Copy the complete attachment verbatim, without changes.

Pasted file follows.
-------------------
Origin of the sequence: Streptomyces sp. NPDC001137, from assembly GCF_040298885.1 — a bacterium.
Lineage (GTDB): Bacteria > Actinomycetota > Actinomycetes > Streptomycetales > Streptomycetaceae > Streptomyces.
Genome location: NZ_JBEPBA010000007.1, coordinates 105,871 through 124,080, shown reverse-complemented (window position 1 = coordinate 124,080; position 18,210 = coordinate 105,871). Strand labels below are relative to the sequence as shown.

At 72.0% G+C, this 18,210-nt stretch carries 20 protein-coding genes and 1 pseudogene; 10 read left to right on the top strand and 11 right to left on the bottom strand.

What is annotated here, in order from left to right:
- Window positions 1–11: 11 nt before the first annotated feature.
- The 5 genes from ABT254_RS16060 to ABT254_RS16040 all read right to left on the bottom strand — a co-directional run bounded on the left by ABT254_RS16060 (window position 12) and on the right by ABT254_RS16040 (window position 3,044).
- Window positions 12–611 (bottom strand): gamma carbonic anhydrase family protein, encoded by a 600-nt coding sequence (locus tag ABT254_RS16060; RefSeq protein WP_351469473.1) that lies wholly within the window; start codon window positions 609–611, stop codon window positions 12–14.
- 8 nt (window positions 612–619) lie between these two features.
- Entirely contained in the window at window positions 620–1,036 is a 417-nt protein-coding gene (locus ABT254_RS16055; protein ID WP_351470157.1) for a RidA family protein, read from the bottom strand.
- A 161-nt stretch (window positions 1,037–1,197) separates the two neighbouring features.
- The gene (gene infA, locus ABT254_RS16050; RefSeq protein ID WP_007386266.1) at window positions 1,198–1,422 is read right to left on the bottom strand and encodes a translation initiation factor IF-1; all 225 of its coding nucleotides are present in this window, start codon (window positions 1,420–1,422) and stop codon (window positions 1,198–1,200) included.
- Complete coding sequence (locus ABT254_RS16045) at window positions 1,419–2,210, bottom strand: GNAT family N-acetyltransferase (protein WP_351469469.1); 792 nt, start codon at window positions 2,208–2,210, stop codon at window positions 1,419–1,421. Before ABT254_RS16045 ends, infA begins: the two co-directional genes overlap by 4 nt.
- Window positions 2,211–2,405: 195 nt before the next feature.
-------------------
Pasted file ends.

Origin of the sequence: Streptomyces sp. NPDC001137, from assembly GCF_040298885.1 — a bacterium.
Lineage (GTDB): Bacteria > Actinomycetota > Actinomycetes > Streptomycetales > Streptomycetaceae > Streptomyces.
Genome location: NZ_JBEPBA010000007.1, coordinates 105,871 through 124,080, shown reverse-complemented (window position 1 = coordinate 124,080; position 18,210 = coordinate 105,871). Strand labels below are relative to the sequence as shown.

At 72.0% G+C, this 18,210-nt stretch carries 20 protein-coding genes and 1 pseudogene; 10 read left to right on the top strand and 11 right to left on the bottom strand.

What is annotated here, in order from left to right:
- Window positions 1–11: 11 nt before the first annotated feature.
- The 5 genes from ABT254_RS16060 to ABT254_RS16040 all read right to left on the bottom strand — a co-directional run bounded on the left by ABT254_RS16060 (window position 12) and on the right by ABT254_RS16040 (window position 3,044).
- Window positions 12–611 (bottom strand): gamma carbonic anhydrase family protein, encoded by a 600-nt coding sequence (locus tag ABT254_RS16060; RefSeq protein WP_351469473.1) that lies wholly within the window; start codon window positions 609–611, stop codon window positions 12–14.
- 8 nt (window positions 612–619) lie between these two features.
- Entirely contained in the window at window positions 620–1,036 is a 417-nt protein-coding gene (locus ABT254_RS16055; protein ID WP_351470157.1) for a RidA family protein, read from the bottom strand.
- A 161-nt stretch (window positions 1,037–1,197) separates the two neighbouring features.
- The gene (gene infA, locus ABT254_RS16050; RefSeq protein ID WP_007386266.1) at window positions 1,198–1,422 is read right to left on the bottom strand and encodes a translation initiation factor IF-1; all 225 of its coding nucleotides are present in this window, start codon (window positions 1,420–1,422) and stop codon (window positions 1,198–1,200) included.
- Complete coding sequence (locus ABT254_RS16045) at window positions 1,419–2,210, bottom strand: GNAT family N-acetyltransferase (protein WP_351469469.1); 792 nt, start codon at window positions 2,208–2,210, stop codon at window positions 1,419–1,421. Before ABT254_RS16045 ends, infA begins: the two co-directional genes overlap by 4 nt.
- Window positions 2,211–2,405: 195 nt before the next feature.